The Bancroft Prizes are awarded annually by Columbia University in the City of New York. Under the terms of the will of the late Frederic Bancroft, provision is made for two annual prizes to be awarded to the authors of distinguished works in either or both of the following categories: American History and Diplomacy.
The 2021 Bancroft Prizes have been awarded to Unworthy Republic by Claudio Saunt and Katrina: A History, 1915-2015 by Andy Horowitz.
Unworthy Republic: The Dispossession of Native Americans and the Road to Indian Territory by Claudio Saunt
In May 1830, the United States formally launched a policy to expel Native Americans from the East to territories west of the Mississippi River. Justified as a humanitarian enterprise, the undertaking was to be systematic and rational, overseen by Washington’s small but growing bureaucracy. But as the policy unfolded over the next decade, thousands of Native Americans died under the federal government’s auspices, and thousands of others lost their possessions and homelands in an orgy of fraud, intimidation, and violence.
Drawing on firsthand accounts and the voluminous records produced by the federal government, Saunt’s deeply researched book argues that Indian Removal, as advocates of the policy called it, was not an inevitable chapter in US expansion across the continent. Rather, it was a fiercely contested political act designed to secure new lands for the expansion of slavery and to consolidate the power of the southern states. Indigenous peoples fought relentlessly against the policy, while many US citizens insisted that it was a betrayal of the nation’s values. When Congress passed the act by a razor-thin margin, it authorized one of the first state-sponsored mass deportations in the modern era, marking a turning point for native peoples and for the United States.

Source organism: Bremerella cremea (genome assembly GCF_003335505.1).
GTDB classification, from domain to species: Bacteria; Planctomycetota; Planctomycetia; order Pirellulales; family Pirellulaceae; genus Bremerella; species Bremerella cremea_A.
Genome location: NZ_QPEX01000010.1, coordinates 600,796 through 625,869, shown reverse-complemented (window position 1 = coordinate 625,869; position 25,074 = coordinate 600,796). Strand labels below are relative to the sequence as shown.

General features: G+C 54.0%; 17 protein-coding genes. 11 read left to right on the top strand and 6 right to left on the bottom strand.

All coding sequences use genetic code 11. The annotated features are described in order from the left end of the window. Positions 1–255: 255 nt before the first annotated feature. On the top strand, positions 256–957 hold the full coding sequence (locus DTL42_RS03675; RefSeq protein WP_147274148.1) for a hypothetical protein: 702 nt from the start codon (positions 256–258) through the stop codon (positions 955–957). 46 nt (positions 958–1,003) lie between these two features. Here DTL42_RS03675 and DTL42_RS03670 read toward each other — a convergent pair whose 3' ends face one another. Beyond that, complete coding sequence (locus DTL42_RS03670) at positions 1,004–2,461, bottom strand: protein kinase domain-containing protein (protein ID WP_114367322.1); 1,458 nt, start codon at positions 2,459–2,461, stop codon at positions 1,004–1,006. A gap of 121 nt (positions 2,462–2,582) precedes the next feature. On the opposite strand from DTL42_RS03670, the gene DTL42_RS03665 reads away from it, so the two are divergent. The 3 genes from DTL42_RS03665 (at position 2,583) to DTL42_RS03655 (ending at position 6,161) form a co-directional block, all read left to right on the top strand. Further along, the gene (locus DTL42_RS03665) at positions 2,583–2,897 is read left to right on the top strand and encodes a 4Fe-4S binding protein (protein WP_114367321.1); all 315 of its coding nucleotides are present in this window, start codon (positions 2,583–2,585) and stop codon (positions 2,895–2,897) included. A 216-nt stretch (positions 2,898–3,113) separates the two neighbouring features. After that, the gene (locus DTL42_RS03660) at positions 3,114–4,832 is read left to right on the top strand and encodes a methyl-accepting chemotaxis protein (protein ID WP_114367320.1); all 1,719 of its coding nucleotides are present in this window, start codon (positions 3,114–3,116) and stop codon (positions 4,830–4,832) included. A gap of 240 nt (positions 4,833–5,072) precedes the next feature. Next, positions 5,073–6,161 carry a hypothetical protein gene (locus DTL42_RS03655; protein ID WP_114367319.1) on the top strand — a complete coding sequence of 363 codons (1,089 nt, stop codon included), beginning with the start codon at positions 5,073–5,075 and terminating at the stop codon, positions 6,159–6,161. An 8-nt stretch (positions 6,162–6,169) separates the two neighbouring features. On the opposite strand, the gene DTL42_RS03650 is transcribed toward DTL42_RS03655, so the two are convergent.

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Katrina: A History, 1915-2015 by Andy Horowitz
Hurricane Katrina made landfall in New Orleans on August 29, 2005, but the decisions that caused the disaster extend across the twentieth century. After the city weathered a major hurricane in 1915, its Sewerage and Water Board believed that developers could safely build housing away from the high ground near the Mississippi. And so New Orleans grew in lowlands that relied on significant government subsidies to stay dry. When the flawed levee system surrounding the city and its suburbs failed, these were the neighborhoods that were devastated. The homes that flooded belonged to Louisianans black and white, rich and poor. Katrina’s flood washed over the twentieth-century city. The flood line tells one important story about Katrina, but it is not the only story that matters.
Andy Horowitz investigates the response to the flood, when policymakers reapportioned the challenges the water posed, making it easier for white New Orleanians to return home than it was for African Americans. And he explores how the profits and liabilities created by Louisiana’s oil industry have been distributed unevenly among the state’s citizens for a century, prompting both dreams of abundance—and a catastrophic land loss crisis that continues today. Laying bare the relationship between structural inequality and physical infrastructure—a relationship that has shaped all American cities—Katrina offers a chilling glimpse of the future disasters we are already creating.
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